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anke-ernst_index-magazin_dusseldorfAnke Ernst is editor-in-chief of the Düsseldorf art magazine INDEX and a freelance journalist for travel, art and culture. She was born in Togo, grew up in Panama and Spain, and did a voluntary service in Thailand as a dancer and ballet teacher in Bangkok. She completed a master's degree in comparative literature, Spanish and French philology in Bonn and Paris and speaks fluent German, Spanish, French, English and has a basic knowledge of Greek, Russian and Thai. Her previous employers have included the television station PHOENIX, the language learning center of the University of Bonn, the Bonn Opera and Deutsche Post DHL. More information at All texts by Anke Ernst.

Young job starters worldwide: With humor in the shark tank

Anke Ernst is now in Asia and talks about her Japanese friend Hiro: about his responsible job, but also his humor, with which he survived talks with hangovers and crumpled suits as well as dives with sharks.
Hiro and Anke

Hiro from Japan grew abruptly when he moved into an Australian boys' house with 14 years. Today he is a promoted aviation engineer and lives in Boston.

In 2002 I met Hiro, then 25, three times by chance in Bangkok. We interpreted the encounters as a sign of fate and decided Emailto exchange addresses. Our friendship has since proven itself across continents. We take advantage of the fact that we are briefly on the same continent - and so Hiro comes to visit me from Boston for a weekend in San Francisco.

Too tight in the home

Hiros childhood sounds adventurous. He grew up in Japan, Zaire and the Philippines. When the parents moved back to Japan with his six younger siblings, he refused to come along. His international background made it impossible for him to get back into the small, uniform Japanese world, which he says would not see what is happening in the world.

Therefore, he went to a boys boarding school in Australia, a recommendation of a friend of the family. With seven children, his parents were less likely to be wrong, he jokes. The condition his father set for him was that he would subsequently study. Hiro even did his doctorate in aeronautical engineering.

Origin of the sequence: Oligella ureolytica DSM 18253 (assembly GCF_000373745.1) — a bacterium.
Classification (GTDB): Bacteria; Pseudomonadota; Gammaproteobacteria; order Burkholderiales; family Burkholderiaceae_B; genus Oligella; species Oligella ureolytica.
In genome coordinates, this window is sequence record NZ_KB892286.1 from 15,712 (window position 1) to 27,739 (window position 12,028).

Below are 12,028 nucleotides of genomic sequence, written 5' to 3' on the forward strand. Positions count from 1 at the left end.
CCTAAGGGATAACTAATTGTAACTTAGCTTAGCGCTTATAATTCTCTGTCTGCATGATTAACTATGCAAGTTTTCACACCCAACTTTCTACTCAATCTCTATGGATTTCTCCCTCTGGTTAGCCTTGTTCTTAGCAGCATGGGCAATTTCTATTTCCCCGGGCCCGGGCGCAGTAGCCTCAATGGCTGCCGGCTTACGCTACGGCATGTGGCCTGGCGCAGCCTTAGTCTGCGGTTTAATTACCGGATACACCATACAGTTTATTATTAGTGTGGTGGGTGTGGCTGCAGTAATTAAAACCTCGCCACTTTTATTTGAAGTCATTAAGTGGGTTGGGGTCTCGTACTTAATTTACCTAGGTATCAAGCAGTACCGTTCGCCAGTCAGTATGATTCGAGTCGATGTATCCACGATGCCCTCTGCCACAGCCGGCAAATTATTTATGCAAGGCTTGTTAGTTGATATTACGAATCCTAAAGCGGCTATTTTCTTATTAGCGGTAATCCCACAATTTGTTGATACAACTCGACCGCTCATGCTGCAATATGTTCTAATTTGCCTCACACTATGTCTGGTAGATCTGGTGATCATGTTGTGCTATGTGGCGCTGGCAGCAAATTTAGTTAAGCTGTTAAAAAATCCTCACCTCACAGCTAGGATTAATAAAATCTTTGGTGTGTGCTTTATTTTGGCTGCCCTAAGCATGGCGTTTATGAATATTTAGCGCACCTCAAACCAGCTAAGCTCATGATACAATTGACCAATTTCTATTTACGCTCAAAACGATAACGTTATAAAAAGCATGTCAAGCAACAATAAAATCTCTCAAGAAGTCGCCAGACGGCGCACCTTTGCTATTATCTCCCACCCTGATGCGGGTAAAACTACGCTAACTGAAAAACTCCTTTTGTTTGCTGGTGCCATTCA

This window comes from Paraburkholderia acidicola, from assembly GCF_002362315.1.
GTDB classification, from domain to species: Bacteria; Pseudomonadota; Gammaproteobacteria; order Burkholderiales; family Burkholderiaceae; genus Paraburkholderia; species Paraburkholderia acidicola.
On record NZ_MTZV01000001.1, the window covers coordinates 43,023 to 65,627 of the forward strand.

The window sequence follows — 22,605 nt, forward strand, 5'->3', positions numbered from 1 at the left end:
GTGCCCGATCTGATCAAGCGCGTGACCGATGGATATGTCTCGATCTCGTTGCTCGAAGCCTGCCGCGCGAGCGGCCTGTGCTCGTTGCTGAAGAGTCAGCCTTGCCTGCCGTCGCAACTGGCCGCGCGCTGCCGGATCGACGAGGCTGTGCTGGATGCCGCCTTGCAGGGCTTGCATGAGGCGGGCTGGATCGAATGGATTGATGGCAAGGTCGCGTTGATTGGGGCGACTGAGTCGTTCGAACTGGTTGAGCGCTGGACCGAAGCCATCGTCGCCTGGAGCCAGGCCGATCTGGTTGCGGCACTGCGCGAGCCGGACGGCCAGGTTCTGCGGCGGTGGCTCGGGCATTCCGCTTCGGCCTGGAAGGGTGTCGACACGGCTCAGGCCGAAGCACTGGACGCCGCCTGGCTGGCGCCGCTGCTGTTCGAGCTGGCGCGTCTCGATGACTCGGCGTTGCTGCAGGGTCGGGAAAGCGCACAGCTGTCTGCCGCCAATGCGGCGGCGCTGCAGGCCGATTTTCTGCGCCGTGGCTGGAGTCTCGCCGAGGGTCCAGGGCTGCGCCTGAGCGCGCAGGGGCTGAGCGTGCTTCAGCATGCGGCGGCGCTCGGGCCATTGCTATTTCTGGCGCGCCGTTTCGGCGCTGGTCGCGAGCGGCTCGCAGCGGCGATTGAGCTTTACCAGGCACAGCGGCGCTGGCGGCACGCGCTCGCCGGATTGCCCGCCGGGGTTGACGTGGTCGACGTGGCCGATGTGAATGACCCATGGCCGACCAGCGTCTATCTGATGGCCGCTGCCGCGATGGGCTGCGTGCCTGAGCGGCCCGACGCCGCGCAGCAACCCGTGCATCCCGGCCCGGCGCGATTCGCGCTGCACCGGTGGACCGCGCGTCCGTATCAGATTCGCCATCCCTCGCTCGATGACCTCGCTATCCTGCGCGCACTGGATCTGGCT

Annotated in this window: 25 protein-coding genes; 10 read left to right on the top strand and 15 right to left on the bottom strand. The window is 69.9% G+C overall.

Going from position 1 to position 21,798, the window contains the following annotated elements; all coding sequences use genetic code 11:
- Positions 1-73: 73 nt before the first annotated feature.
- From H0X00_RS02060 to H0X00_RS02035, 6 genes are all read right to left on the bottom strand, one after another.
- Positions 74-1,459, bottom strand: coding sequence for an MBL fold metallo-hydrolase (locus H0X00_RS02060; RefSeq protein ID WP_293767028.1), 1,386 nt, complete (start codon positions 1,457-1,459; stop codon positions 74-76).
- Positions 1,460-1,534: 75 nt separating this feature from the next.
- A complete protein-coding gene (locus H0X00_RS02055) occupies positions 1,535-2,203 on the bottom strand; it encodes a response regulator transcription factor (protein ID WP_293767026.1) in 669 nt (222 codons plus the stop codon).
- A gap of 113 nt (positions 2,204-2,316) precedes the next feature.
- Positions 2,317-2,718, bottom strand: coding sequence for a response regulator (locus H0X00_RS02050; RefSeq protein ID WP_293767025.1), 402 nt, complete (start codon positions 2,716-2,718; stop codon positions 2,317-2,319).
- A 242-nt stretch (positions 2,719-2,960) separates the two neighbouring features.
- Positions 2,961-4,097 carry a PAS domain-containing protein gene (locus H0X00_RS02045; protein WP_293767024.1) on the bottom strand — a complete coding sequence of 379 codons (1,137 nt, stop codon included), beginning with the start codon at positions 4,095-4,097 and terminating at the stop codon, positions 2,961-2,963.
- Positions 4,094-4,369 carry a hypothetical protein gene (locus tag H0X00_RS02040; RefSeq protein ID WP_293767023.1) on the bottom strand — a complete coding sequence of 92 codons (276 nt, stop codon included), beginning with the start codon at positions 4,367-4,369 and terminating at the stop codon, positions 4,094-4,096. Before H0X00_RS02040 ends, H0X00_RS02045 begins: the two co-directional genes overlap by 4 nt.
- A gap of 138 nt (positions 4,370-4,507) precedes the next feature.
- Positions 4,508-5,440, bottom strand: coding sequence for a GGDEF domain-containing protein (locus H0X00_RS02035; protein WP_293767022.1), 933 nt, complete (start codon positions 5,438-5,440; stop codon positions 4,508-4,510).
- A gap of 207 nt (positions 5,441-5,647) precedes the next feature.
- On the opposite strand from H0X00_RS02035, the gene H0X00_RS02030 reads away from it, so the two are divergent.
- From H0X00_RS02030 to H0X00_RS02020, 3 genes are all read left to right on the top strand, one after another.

Any way to learn to use

For him, the scholarship for his doctoral thesis was like a gift. In general, he is grateful for every opportunity to learn and further educate himself, which he would like to give back through his work. Today he does that as a senior engineer in a company that tests aircraft engines, especially their high-performance components such as rotating turbine parts. A Error to make would cost human lives.

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Any mistake would cost human life

It sounds not so spectacular up to 14-hours-day, but after a lot of responsibility. Hiro says that three to five colleagues ask him for advice in the morning, before he even sits down at his desk and the most urgent ones eMails can answer. He controls the work of his employees, trains younger engineers and manages and coordinates cooperation with the experts of external partner companies.

For half the day, he sits in customer meetings to understand their detailed requirements and to evaluate the necessary development steps on a technical and financial level so that everyone is satisfied. It is he who makes the final decision.Hiro from Japan

Work hard, play hard

Hiro lives according to the motto “work hard, play hard”. Give 100%, whether it's work or leisure. And does that also apply to relationships? Hiro recently broke up with his girlfriend and has never thought of a new partnership.

In emotions, he says, he has no control over what happens in contrast to work. He would rather leave things to him. If he meets someone and falls in love, he will be happy and enjoy the time.